See also: porcélaine
From Old French (1298 AD) pourcelaine (“cowrie, cockle, or similar univalve seashell; the polished material of these shells”). By metaphorical extension, also fine china, which had a similar appearance. From Italian (13th century, in Marco Polo) porcellana (“cowrie; china; vagina”). From porcella (“the mussel and cockle shells which painters put their pigments in”, literally “female piglet”), the diminutive of porca (“sow”), from porco (“pig”), from Latin porcus (“pig”).
porcelaine f (plural porcelaines)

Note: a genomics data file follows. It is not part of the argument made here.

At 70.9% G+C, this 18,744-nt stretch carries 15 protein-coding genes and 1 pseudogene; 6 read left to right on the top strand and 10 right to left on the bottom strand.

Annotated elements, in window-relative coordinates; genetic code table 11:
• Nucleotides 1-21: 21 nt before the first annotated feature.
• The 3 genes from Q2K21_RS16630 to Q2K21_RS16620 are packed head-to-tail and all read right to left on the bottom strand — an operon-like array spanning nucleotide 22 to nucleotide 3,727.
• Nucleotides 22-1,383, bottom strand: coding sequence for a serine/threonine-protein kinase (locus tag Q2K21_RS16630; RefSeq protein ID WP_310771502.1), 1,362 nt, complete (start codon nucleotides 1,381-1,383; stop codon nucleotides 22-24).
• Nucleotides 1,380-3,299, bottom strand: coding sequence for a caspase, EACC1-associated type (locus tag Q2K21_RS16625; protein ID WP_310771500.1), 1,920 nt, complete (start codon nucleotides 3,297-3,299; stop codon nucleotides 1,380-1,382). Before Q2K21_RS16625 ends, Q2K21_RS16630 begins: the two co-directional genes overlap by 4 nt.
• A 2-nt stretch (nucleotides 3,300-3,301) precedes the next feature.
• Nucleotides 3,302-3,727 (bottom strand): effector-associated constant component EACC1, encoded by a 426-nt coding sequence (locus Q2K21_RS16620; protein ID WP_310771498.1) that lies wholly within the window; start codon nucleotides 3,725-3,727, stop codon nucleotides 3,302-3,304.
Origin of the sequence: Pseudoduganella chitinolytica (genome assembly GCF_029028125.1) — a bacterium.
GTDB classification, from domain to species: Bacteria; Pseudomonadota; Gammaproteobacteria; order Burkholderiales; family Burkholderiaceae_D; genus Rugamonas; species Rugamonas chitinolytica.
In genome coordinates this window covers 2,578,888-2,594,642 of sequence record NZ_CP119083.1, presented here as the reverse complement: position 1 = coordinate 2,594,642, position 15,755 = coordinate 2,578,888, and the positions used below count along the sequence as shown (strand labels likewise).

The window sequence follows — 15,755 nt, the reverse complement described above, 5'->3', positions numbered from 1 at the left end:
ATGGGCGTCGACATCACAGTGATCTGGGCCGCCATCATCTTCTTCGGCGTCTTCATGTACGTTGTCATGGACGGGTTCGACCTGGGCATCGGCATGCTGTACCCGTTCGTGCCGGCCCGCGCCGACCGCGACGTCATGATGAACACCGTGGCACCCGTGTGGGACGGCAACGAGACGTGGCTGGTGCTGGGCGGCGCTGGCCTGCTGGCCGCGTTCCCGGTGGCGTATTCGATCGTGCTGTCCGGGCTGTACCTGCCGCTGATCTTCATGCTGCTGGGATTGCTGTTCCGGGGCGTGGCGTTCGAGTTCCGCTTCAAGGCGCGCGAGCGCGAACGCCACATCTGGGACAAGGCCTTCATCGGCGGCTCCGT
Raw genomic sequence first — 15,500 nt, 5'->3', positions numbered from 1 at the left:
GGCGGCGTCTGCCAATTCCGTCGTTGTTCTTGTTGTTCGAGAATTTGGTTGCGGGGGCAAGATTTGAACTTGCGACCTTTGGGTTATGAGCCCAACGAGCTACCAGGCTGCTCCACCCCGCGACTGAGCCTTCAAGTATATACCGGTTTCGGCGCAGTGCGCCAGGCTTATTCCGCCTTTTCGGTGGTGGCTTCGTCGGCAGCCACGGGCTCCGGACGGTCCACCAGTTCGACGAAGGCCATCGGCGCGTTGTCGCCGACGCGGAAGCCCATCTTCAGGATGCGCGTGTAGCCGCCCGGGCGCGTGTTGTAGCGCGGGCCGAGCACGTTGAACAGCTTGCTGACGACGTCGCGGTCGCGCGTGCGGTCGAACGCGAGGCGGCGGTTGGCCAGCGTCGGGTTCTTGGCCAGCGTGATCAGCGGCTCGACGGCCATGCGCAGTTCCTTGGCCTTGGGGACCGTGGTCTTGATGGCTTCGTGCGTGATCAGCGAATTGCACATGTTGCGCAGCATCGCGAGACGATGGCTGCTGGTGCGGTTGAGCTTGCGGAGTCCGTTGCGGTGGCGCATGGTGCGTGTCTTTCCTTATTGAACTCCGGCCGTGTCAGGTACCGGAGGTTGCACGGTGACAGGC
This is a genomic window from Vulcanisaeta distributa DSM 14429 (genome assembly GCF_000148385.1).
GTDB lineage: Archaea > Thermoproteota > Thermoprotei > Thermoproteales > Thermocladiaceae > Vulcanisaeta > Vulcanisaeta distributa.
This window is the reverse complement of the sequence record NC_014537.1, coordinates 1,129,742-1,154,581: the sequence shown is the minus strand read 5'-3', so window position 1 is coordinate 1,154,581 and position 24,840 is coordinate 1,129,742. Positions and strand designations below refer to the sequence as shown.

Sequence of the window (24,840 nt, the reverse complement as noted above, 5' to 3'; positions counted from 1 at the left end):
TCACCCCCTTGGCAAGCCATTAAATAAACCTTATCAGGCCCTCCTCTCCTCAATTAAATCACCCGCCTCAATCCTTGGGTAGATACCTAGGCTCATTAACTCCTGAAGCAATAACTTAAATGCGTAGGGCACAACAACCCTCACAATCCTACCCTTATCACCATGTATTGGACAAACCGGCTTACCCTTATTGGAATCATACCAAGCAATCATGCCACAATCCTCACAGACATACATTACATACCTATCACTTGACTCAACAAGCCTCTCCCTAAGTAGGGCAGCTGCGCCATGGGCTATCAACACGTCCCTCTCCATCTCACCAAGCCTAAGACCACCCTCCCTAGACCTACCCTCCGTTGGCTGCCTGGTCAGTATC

- cowrie, a mollusk of the family Cypraeidae, or its translucent shell
- porcelain, the translucent ceramic of fine china, or vessels made of this material
- → Danish: porcelæn
- → English: porcelain
- → Ottoman Turkish: پورسلان (porselen)
- Turkish: porselen
- → Swedish: porslin
- "porcelaine", Le petit Robert 1, 1990 edition.
- "porcelain", Oxford English Dictionary, 2nd edition.
- “porcelaine”, in Trésor de la langue française informatisé [Digitized Treasury of the French Language], 2012.